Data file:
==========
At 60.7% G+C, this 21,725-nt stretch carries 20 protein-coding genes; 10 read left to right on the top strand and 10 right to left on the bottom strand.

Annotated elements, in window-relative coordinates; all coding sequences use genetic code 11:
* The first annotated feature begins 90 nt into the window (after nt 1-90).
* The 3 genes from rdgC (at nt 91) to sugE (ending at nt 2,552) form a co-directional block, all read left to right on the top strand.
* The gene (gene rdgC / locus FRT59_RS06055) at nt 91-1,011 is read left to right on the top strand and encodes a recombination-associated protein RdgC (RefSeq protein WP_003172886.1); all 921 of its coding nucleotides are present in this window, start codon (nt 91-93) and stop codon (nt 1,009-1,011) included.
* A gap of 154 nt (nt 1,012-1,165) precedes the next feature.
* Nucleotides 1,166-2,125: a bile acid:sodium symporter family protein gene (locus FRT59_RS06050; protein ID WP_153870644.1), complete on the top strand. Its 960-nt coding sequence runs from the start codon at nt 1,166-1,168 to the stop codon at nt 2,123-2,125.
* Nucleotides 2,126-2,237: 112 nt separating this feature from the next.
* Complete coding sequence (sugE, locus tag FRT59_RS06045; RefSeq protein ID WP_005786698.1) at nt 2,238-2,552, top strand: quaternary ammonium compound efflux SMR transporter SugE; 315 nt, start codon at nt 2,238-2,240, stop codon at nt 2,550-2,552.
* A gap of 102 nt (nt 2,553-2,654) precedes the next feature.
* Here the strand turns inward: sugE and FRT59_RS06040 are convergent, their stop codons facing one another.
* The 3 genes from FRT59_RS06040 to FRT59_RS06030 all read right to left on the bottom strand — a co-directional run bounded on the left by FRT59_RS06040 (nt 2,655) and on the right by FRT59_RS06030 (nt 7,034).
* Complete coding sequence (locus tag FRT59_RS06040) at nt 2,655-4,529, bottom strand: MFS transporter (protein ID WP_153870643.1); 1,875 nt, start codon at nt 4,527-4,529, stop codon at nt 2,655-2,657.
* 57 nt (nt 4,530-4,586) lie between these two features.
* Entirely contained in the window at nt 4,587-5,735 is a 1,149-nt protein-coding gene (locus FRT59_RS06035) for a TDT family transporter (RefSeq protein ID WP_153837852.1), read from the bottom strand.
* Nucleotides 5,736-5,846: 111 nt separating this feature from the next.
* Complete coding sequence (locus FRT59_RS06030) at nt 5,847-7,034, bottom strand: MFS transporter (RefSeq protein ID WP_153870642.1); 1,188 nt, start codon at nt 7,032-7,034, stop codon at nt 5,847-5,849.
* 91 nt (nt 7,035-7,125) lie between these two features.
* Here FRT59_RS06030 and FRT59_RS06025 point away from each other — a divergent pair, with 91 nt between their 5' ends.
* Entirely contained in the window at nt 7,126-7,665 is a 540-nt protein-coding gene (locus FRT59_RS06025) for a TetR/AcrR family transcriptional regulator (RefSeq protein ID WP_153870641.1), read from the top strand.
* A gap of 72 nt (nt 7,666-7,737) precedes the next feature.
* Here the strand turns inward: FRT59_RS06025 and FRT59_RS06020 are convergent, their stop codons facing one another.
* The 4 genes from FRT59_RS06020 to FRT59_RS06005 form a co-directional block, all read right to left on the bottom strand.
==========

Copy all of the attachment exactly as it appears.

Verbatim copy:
At 60.7% G+C, this 21,725-nt stretch carries 20 protein-coding genes; 10 read left to right on the top strand and 10 right to left on the bottom strand.

Annotated elements, in window-relative coordinates; all coding sequences use genetic code 11:
* The first annotated feature begins 90 nt into the window (after nt 1-90).
* The 3 genes from rdgC (at nt 91) to sugE (ending at nt 2,552) form a co-directional block, all read left to right on the top strand.
* The gene (gene rdgC / locus FRT59_RS06055) at nt 91-1,011 is read left to right on the top strand and encodes a recombination-associated protein RdgC (RefSeq protein WP_003172886.1); all 921 of its coding nucleotides are present in this window, start codon (nt 91-93) and stop codon (nt 1,009-1,011) included.
* A gap of 154 nt (nt 1,012-1,165) precedes the next feature.
* Nucleotides 1,166-2,125: a bile acid:sodium symporter family protein gene (locus FRT59_RS06050; protein ID WP_153870644.1), complete on the top strand. Its 960-nt coding sequence runs from the start codon at nt 1,166-1,168 to the stop codon at nt 2,123-2,125.
* Nucleotides 2,126-2,237: 112 nt separating this feature from the next.
* Complete coding sequence (sugE, locus tag FRT59_RS06045; RefSeq protein ID WP_005786698.1) at nt 2,238-2,552, top strand: quaternary ammonium compound efflux SMR transporter SugE; 315 nt, start codon at nt 2,238-2,240, stop codon at nt 2,550-2,552.
* A gap of 102 nt (nt 2,553-2,654) precedes the next feature.
* Here the strand turns inward: sugE and FRT59_RS06040 are convergent, their stop codons facing one another.
* The 3 genes from FRT59_RS06040 to FRT59_RS06030 all read right to left on the bottom strand — a co-directional run bounded on the left by FRT59_RS06040 (nt 2,655) and on the right by FRT59_RS06030 (nt 7,034).
* Complete coding sequence (locus tag FRT59_RS06040) at nt 2,655-4,529, bottom strand: MFS transporter (protein ID WP_153870643.1); 1,875 nt, start codon at nt 4,527-4,529, stop codon at nt 2,655-2,657.
* 57 nt (nt 4,530-4,586) lie between these two features.
* Entirely contained in the window at nt 4,587-5,735 is a 1,149-nt protein-coding gene (locus FRT59_RS06035) for a TDT family transporter (RefSeq protein ID WP_153837852.1), read from the bottom strand.
* Nucleotides 5,736-5,846: 111 nt separating this feature from the next.
* Complete coding sequence (locus FRT59_RS06030) at nt 5,847-7,034, bottom strand: MFS transporter (RefSeq protein ID WP_153870642.1); 1,188 nt, start codon at nt 7,032-7,034, stop codon at nt 5,847-5,849.
* 91 nt (nt 7,035-7,125) lie between these two features.
* Here FRT59_RS06030 and FRT59_RS06025 point away from each other — a divergent pair, with 91 nt between their 5' ends.
* Entirely contained in the window at nt 7,126-7,665 is a 540-nt protein-coding gene (locus FRT59_RS06025) for a TetR/AcrR family transcriptional regulator (RefSeq protein ID WP_153870641.1), read from the top strand.
* A gap of 72 nt (nt 7,666-7,737) precedes the next feature.
* Here the strand turns inward: FRT59_RS06025 and FRT59_RS06020 are convergent, their stop codons facing one another.
* The 4 genes from FRT59_RS06020 to FRT59_RS06005 form a co-directional block, all read right to left on the bottom strand.